Fashion photographer Terry Richardson, who has been the subject of allegations of sexual exploitation, has been blacklisted from working with certain fashion magazines.
According to The Daily Telegraph, an email - purportedly seen by the newspaper - circulated within the media group Condé Nast International on Monday (23 October) announcing that the company would no longer be working with him.
Staff were also informed that any work commissioned from the 52-year-old which hadn't already been published, be 'killed or substituted with other material'.
Over the weekend, The Times published an article asking why Richardson, who is being dubbed the 'Harvey Weinstein of fashion', was 'still feted by fashionistas?'
The New York-based photographer - whose photographs are known for being sexually explicit - has been plagued with allegations of sexually abusing models over many years, something he has always denied.
The Telegraph claims that within 24-hours of the article in The Times appearing, the email was sent to staff at Condé Nast.
The company's vice president James Woolhouse sent the message to 'country presidents' on Monday morning, writing: 'I am writing to you on an important matter. Condé Nast would like to no longer work with the photographer Terry Richardson.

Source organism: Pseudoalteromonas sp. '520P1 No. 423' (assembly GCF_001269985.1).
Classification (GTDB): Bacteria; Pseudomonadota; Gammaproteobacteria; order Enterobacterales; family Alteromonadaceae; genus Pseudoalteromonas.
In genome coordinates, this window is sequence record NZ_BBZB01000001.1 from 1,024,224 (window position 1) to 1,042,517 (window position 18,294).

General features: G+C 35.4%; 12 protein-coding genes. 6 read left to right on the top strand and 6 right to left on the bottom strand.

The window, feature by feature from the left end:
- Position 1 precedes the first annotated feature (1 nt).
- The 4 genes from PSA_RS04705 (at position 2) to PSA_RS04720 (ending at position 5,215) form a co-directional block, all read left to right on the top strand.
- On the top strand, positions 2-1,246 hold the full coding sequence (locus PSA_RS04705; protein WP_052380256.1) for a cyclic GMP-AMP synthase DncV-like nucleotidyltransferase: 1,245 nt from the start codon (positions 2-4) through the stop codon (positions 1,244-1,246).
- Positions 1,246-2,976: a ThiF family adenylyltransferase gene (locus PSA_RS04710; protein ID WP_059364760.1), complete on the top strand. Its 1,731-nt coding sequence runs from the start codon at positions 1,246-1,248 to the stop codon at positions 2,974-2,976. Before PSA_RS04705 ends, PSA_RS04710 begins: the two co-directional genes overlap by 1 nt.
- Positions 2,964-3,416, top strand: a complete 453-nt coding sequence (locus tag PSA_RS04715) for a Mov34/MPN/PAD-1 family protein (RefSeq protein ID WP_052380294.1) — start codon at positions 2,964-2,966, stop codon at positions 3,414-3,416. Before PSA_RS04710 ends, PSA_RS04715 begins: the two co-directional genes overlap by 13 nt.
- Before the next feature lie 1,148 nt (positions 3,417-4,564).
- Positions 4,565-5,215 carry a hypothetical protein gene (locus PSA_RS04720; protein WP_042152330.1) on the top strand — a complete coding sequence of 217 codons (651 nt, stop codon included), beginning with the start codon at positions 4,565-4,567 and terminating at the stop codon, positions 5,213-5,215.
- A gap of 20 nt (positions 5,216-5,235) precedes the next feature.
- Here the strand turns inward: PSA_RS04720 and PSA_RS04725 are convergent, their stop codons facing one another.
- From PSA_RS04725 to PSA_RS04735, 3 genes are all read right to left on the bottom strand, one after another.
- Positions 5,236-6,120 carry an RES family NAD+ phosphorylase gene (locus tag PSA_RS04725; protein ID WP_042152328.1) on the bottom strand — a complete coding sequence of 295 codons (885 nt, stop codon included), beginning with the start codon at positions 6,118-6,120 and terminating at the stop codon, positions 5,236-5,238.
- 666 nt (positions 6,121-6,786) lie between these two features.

'Any shoots that have been commission[ed] or any shoots that have been completed but not yet published, should be killed and substituted with other material.
'Please could you confirm that this policy will be actioned in your market effective immediately. Thank you for your support in this matter.'
Throughout his career, Richardson has worked with some of the biggest names in fashion and music including Beyoncé and Lady Gaga, and famously directed Miley Cyrus' naked Wrecking Ball video, which Cyrus later said she regretted.
In 2012, model Kate Upton spoke out against Richardson for uploading a video of her dancing in a red bikini without her knowledge or permission, and later revealed she confronted him over it.
'Yes, I did. I was like, "That was disrespectful, you could have told me!"' she told Alexa Chung in an interview for British Vogue. 'Now, obviously, it's fine.'
In 2014 Richardson wrote a letter addressing the 'rumours' surrounding his conduct which was published in The Huffington Post.
'I collaborated with consenting adult women who were fully aware of the nature of the work, and as is typical with any project, everyone signed releases,' Richardson wrote in the message.
'I have never used an offer of work or a threat of rebuke to coerce someone into something that they did not want to do.
'I give everyone that I work with enough respect to view them as having ownership of their free will and making their decisions accordingly, and as such, it has been difficult to see myself as a target of revisionist history.'
The fashion industry has faced scrutiny in the wake of the sexual harassment allegations being made against film mogul Weinstein.
The Los Angeles Times recently reported that Weinstein allegedly used his ties with the fashion world as a way of obtaining access to models.
Weinstein has apologised for some of his behaviour, but has denied all non-consensual sex allegations.
Richardson's spokesperson declined to comment to The Daily Telegraph.